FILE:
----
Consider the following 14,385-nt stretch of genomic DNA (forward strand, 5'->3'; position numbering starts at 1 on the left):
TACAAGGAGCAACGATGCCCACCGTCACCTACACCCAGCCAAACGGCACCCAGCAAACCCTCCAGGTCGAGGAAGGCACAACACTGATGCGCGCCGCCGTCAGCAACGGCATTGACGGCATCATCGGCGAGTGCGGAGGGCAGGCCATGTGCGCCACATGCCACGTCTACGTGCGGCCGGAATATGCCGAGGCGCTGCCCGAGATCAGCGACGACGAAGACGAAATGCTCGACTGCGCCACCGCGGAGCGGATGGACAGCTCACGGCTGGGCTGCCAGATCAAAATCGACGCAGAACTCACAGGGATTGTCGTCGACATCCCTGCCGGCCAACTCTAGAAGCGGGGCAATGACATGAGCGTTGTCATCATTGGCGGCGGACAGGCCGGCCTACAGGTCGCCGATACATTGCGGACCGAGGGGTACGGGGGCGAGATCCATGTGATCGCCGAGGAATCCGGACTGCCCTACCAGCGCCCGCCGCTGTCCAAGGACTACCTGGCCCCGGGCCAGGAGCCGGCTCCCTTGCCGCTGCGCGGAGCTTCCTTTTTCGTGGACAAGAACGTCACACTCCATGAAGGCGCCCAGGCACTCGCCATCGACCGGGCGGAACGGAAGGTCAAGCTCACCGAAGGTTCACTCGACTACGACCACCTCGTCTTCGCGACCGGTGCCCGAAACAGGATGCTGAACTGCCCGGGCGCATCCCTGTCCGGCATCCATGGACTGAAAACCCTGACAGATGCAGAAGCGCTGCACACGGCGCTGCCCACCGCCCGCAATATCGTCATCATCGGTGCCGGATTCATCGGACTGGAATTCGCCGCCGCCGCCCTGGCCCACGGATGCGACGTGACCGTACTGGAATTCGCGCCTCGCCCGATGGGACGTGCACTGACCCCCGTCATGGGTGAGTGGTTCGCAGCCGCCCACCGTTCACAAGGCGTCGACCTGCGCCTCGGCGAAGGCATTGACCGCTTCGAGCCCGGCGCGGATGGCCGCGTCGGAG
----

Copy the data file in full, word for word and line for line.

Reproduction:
Consider the following 14,385-nt stretch of genomic DNA (forward strand, 5'->3'; position numbering starts at 1 on the left):
TACAAGGAGCAACGATGCCCACCGTCACCTACACCCAGCCAAACGGCACCCAGCAAACCCTCCAGGTCGAGGAAGGCACAACACTGATGCGCGCCGCCGTCAGCAACGGCATTGACGGCATCATCGGCGAGTGCGGAGGGCAGGCCATGTGCGCCACATGCCACGTCTACGTGCGGCCGGAATATGCCGAGGCGCTGCCCGAGATCAGCGACGACGAAGACGAAATGCTCGACTGCGCCACCGCGGAGCGGATGGACAGCTCACGGCTGGGCTGCCAGATCAAAATCGACGCAGAACTCACAGGGATTGTCGTCGACATCCCTGCCGGCCAACTCTAGAAGCGGGGCAATGACATGAGCGTTGTCATCATTGGCGGCGGACAGGCCGGCCTACAGGTCGCCGATACATTGCGGACCGAGGGGTACGGGGGCGAGATCCATGTGATCGCCGAGGAATCCGGACTGCCCTACCAGCGCCCGCCGCTGTCCAAGGACTACCTGGCCCCGGGCCAGGAGCCGGCTCCCTTGCCGCTGCGCGGAGCTTCCTTTTTCGTGGACAAGAACGTCACACTCCATGAAGGCGCCCAGGCACTCGCCATCGACCGGGCGGAACGGAAGGTCAAGCTCACCGAAGGTTCACTCGACTACGACCACCTCGTCTTCGCGACCGGTGCCCGAAACAGGATGCTGAACTGCCCGGGCGCATCCCTGTCCGGCATCCATGGACTGAAAACCCTGACAGATGCAGAAGCGCTGCACACGGCGCTGCCCACCGCCCGCAATATCGTCATCATCGGTGCCGGATTCATCGGACTGGAATTCGCCGCCGCCGCCCTGGCCCACGGATGCGACGTGACCGTACTGGAATTCGCGCCTCGCCCGATGGGACGTGCACTGACCCCCGTCATGGGTGAGTGGTTCGCAGCCGCCCACCGTTCACAAGGCGTCGACCTGCGCCTCGGCGAAGGCATTGACCGCTTCGAGCCCGGCGCGGATGGCCGCGTCGGAG